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What defines a teacher?

  • Written by 
Mrs. Eunice Martin and Mrs. Margie Turnage, Librarian Aides Mrs. Eunice Martin and Mrs. Margie Turnage, Librarian Aides

Everyone who attended school knows what a teacher is – correct?  The answer is a resounding yes. But what makes a teacher?  What defines a teacher?  Is the teacher the one who stands at the head of the class and lectures?  Is the teacher the one who tells you what 12 times 12 is?  Oftentimes that is a teacher.  

There is another ‘teacher’ in the school system and Jackson County has been blessed with an awesome array of these other ‘teachers’.  Back before political correctness became the way to go, these ‘teachers’ were called teacher’s aides which is exactly what they were and are today.  But today they are tittled paraprofessional. Whatever they are called, they are indispensable in the school system.  Two such paraprofessionals who stand out vividly in the minds of students who attended Marianna High School in the 1960s and 1970s.  Marge Turnage and Eunice Martin were library aides during that time. 

Mrs. Turnage could be seen making her rounds around the library, making sure everyone was studying and not talking or eating. She was always there to help you find just what you were looking for, whether it was a fun book to read or where you needed to look for something for a research paper. Mrs. Turnage’s smile radiated throughout the library. Sandra Riley has fond memories of Mrs. Turnage, “I can remember when I first moved to Marianna High School from Riverside, I was so scared. I walked in the library one day and I saw this lady with the biggest smile and she had on bright red lipstick just like my mom wore. She walked up to me and asked if she could help me.  I was so scared I couldn’t even talk initially and she looked at me and smiled directly at me and said, ‘Honey, whatever you need we can find it right here, don’t worry yourself.’  I told her what I needed and I still don’t know how I got the courage to do it but she went right to what I was looking for. We went to the desk area, and she showed me how to check it out and stamped the back page. She reminded me of the due date and said if I wasn’t through with it by then, to come back in and check it back out again. The next time I went in she remembered exactly what book I had gotten. It made me feel so special that she remembered not only me but the very book she helped me find.”  

Those sentiments were reiterated by Annie Sylvester, “I was new to the school after moving from Greenwood School that was much smaller than Marianna. Even though integration had taken place, I still worried that I wasn’t on equal grounds and even more so because of such a bigger school than what I was used to. I went in to check out a book and without thinking I had gum in my mouth.  I had just walked in the door when this lady with bright lipstick came up to me and said, ‘Ladies do not chew gum in the library.’  It scared me so bad that I swallowed it right there. She looked at me and I guess saw that I was scared to death, smiled and said, ‘It’s okay, we can work on that, what did you need from the library?’ I told her I needed a book to read so she told me to follow her. She found me a book called The Problem with Forever.  I loved that book so much that I bought a copy with my first paycheck and still have it. Both of my girls have read it and love it also. After that day, anytime I felt lost or scared, I would go in the library and Mrs. Turnage or Mrs. Milton would make my day all better. I remember she asked me about my sisters and brothers one day and then told me her family was just like mine, two boys and a girl.  I felt special every time I was around her.”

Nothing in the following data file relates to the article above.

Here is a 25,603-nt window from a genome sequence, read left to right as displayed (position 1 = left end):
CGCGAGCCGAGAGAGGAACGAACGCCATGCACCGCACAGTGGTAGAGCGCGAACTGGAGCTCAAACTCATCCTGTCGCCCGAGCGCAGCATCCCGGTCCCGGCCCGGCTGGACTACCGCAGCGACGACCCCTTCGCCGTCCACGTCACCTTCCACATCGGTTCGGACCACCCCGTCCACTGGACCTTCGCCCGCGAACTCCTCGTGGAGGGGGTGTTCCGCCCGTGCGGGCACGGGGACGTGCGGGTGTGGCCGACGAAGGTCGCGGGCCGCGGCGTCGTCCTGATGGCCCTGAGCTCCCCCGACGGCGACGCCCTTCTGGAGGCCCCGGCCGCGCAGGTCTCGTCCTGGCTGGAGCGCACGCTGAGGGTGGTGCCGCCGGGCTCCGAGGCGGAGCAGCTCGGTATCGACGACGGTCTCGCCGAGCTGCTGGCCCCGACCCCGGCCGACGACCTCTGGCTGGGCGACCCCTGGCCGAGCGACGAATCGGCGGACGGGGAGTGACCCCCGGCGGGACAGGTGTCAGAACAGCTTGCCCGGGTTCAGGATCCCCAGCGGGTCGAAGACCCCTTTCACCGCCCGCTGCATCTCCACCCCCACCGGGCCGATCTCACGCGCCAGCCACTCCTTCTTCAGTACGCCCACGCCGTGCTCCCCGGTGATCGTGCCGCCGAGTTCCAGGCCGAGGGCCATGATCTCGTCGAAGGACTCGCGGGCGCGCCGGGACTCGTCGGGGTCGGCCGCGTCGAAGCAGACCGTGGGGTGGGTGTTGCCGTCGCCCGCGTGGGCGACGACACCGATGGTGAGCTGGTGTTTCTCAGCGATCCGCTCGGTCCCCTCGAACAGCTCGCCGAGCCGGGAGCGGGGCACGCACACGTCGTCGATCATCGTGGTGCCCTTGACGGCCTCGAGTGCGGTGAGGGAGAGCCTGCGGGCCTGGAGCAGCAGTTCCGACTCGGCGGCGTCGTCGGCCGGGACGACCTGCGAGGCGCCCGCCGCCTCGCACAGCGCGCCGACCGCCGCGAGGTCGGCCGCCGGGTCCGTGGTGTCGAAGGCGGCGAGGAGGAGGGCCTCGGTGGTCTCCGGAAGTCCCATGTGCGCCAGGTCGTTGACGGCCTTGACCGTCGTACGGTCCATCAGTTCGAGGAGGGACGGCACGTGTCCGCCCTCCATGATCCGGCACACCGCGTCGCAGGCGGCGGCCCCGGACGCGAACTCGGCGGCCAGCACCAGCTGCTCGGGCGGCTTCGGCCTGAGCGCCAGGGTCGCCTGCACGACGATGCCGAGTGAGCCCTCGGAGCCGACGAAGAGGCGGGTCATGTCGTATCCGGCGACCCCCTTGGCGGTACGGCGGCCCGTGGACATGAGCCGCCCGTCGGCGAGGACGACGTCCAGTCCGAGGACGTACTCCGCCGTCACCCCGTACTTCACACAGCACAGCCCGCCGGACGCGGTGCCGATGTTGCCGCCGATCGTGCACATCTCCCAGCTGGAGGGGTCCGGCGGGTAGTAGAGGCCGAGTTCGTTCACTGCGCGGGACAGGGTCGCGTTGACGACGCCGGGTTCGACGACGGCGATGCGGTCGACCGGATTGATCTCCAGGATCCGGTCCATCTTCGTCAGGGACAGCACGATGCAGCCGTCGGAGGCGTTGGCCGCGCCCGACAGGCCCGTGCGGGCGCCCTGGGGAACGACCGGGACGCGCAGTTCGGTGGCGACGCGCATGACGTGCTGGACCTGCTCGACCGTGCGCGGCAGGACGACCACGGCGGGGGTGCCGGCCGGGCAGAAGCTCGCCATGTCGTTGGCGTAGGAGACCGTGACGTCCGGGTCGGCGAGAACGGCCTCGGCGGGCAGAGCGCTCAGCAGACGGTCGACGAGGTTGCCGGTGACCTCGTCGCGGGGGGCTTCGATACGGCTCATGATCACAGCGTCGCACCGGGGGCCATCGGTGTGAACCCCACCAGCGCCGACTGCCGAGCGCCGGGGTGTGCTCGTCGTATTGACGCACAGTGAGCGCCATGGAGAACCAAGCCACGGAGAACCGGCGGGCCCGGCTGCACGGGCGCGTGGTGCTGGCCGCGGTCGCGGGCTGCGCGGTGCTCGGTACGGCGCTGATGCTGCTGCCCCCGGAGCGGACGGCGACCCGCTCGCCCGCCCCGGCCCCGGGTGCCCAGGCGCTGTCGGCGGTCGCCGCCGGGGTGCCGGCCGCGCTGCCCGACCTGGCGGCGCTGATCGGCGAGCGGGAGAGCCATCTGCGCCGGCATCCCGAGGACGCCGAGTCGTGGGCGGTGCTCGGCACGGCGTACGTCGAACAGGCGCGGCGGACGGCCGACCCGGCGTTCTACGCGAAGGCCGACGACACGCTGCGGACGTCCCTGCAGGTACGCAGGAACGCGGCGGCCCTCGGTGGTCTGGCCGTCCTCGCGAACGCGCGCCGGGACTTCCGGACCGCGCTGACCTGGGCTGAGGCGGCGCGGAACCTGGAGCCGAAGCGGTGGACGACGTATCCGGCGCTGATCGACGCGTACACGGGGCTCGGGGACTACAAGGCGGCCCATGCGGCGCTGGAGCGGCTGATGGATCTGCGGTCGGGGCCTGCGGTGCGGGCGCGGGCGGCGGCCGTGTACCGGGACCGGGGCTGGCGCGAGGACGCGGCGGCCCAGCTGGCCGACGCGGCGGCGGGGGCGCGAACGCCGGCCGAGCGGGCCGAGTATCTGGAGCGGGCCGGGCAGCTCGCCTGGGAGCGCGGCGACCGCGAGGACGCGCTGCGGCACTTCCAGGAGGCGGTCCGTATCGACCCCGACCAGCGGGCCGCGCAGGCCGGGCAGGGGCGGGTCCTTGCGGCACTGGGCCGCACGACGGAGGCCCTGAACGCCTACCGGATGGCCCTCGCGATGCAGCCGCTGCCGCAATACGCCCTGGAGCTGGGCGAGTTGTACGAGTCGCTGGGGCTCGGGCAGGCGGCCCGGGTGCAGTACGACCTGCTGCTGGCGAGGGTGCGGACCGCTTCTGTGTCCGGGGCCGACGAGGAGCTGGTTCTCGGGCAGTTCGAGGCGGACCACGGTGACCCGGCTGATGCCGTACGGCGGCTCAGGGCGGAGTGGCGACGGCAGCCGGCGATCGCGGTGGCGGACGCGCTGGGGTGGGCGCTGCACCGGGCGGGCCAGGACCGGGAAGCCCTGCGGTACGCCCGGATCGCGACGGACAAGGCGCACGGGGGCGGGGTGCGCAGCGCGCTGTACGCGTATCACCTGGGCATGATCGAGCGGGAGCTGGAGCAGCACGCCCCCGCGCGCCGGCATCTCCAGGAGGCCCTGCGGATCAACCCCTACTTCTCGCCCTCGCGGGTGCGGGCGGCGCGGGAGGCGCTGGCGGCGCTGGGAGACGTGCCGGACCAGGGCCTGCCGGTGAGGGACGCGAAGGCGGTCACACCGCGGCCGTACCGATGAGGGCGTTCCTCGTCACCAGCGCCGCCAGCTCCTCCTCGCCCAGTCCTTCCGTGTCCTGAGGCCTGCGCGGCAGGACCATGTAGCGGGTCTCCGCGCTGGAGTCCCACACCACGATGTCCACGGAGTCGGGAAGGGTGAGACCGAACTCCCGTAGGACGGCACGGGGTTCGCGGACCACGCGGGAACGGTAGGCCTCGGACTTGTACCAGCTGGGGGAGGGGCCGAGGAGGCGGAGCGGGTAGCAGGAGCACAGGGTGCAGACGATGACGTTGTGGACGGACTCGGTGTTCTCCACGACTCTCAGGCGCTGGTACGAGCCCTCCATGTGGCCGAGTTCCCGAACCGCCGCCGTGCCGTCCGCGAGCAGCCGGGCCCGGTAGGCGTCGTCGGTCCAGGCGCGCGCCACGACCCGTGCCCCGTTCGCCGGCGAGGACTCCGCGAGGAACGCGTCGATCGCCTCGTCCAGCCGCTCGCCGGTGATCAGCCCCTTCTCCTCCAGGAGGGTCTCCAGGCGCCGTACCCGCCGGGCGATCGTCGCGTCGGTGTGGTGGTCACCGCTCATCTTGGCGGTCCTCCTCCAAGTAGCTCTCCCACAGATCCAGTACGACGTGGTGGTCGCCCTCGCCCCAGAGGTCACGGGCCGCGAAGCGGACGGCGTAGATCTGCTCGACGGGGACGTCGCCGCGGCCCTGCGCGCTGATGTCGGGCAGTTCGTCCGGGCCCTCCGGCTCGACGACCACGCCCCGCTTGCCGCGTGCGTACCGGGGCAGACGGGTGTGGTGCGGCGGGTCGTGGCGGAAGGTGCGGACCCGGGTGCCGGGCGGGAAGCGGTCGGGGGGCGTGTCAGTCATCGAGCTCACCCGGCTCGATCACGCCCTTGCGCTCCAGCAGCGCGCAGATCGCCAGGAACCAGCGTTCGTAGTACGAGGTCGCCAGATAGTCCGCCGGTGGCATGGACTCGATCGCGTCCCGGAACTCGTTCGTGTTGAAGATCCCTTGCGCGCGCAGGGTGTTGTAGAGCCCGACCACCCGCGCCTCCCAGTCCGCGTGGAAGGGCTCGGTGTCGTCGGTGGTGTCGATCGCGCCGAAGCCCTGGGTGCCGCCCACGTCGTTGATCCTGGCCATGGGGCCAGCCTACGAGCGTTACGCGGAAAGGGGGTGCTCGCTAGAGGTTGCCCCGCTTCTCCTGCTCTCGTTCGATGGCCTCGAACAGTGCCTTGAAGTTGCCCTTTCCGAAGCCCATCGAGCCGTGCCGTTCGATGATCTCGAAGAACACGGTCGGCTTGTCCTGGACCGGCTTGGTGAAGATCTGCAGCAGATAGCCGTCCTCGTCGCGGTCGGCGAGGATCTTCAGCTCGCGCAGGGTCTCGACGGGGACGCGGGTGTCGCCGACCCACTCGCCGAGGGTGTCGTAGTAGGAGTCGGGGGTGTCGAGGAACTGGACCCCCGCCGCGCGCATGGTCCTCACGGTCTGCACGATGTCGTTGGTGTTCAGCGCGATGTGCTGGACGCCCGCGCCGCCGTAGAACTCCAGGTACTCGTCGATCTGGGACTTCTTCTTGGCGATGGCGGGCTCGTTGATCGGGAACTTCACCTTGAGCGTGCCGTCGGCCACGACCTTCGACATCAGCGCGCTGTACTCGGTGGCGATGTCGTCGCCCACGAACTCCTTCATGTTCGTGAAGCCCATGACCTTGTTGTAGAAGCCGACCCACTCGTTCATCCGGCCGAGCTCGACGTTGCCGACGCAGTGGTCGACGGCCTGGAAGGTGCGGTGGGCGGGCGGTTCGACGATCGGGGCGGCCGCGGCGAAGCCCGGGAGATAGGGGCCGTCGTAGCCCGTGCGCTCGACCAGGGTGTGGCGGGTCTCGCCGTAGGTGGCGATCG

Mrs. Eunice Martin was a soft-spoken lady much the opposite of Mrs. Turnage.  She wore very little makeup and almost no jewelry. Her impression on students however, was just as lasting.  Vivian Williams said of Mrs. Martin, “She had a way of scaring you when you walked in the library with her fingers to her lips and saying ‘shh, you’re in the library’ almost before your mouth was open. But she was the nicest lady ever. I was wearing a dress one day and went to the library and my hem had come out in the back. No one had told me about it but she noticed it and said something to me. I was embarrassed and she looked at me and said, ‘Child do not blush, it is just fine. Mrs. Knowles can fix this before you can turn that red face white again.’  That was so funny to me that I forgot about being embarrassed. She sent me to Mrs. Knowles home ec room and she was right, she hemmed it up without me even taking the dress off. When I left Mrs. Knowles said, ‘You make sure you thank Mrs. Martin you hear?’  I went right back to the library and told her thank you. She said, “Sweet girl, that’s what we do in life, we help each other out. You have a good day now.’  And I sure did. I read more books that year than I had ever read before because she always met me with a smile.”  

Three students impacted by a visit to the library is a pretty sound testament to the job these ‘teachers’ did every day.  Jackson County is truly blessed with the aides now turned paraprofessionals we have in our school system.

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